Picked up from a post on Enquiring Minds , this survey on Information Wants To Be Free should be interesting to see the results of! I’ve been and done, before I do my usual of planning to do it ‘later’ and later being a long, long time after…
Well, it’s public policy blog at the moment anyway. I don’t know if it’s Blogger itself being mad (early this week it seemed to re-publish the feeds of almost all blogs I subscribe to, or maybe it was Bloglines that did that….who can tell!), but the Google PPB seems to have decided to randomly republish its posts, in any order, on a regular basis. Or maybe the posts are being updated, but to be honest, the amount of times the same posts are re-appearing, I can’t be bothered to analyse them… So, for now, it’s bye-bye Google blog!!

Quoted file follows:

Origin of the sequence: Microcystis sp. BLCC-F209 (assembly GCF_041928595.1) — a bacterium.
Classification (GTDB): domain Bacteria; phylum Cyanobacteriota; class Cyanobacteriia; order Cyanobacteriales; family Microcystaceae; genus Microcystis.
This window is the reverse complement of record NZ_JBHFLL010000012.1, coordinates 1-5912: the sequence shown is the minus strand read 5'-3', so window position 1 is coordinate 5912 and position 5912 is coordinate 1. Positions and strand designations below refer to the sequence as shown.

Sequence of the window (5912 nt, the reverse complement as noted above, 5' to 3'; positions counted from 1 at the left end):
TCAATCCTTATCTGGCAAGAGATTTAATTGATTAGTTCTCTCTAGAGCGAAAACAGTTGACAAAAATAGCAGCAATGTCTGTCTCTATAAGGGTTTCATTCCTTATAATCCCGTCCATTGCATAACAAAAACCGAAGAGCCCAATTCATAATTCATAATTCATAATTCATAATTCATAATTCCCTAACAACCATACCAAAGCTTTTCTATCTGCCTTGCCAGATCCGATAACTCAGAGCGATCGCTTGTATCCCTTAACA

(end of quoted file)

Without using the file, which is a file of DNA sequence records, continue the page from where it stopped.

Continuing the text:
On MySpace and Bebo, I don’t have my full name, my first school, my mothers maiden name, my date of birth etc listed anywhere… all information that’s very useful for the nasty-types out there to make hay with. With the launch of this search engine in early August, I’ll be even happier about my vagueness about my personal details on social networking sites…not that I’ve done anything so terrible that it means I don’t want anyone to find out about it ( my hobbies are scintillatingly dull, and don’t usually involve anything illegal…usually…), but it’ll probably allow even MORE people I purposely lost contact with after school / Uni to get in touch with me. It’s already annoying me that I felt I had to allow certain individuals to ‘friend’ me on Bebo when I don’t actually like them that much (but feel I can’t say no to them in case of bad feeling about the ‘snub’), but when the people I’ve spent years trying to escape track me down through this…yeesh! Maybe I should have titled